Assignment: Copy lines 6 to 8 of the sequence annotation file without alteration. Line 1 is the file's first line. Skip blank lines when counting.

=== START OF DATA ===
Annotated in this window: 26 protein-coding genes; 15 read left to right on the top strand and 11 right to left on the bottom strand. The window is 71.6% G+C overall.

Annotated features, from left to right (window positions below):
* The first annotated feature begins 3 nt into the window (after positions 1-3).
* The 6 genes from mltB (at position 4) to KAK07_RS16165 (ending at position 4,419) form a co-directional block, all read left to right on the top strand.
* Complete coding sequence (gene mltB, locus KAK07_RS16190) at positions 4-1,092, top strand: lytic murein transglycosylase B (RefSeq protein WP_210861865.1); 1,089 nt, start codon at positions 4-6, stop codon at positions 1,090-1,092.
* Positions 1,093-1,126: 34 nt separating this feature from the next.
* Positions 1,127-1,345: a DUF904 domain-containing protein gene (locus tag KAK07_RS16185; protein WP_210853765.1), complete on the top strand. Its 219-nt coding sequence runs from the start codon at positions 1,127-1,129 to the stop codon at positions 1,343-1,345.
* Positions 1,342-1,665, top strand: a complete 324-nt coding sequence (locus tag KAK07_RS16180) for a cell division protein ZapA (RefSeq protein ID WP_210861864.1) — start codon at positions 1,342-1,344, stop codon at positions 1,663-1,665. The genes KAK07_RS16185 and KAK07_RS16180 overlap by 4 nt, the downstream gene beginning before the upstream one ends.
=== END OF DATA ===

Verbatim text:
* Positions 1,093-1,126: 34 nt separating this feature from the next.
* Positions 1,127-1,345: a DUF904 domain-containing protein gene (locus tag KAK07_RS16185; protein WP_210853765.1), complete on the top strand. Its 219-nt coding sequence runs from the start codon at positions 1,127-1,129 to the stop codon at positions 1,343-1,345.
* Positions 1,342-1,665, top strand: a complete 324-nt coding sequence (locus tag KAK07_RS16180) for a cell division protein ZapA (RefSeq protein ID WP_210861864.1) — start codon at positions 1,342-1,344, stop codon at positions 1,663-1,665. The genes KAK07_RS16185 and KAK07_RS16180 overlap by 4 nt, the downstream gene beginning before the upstream one ends.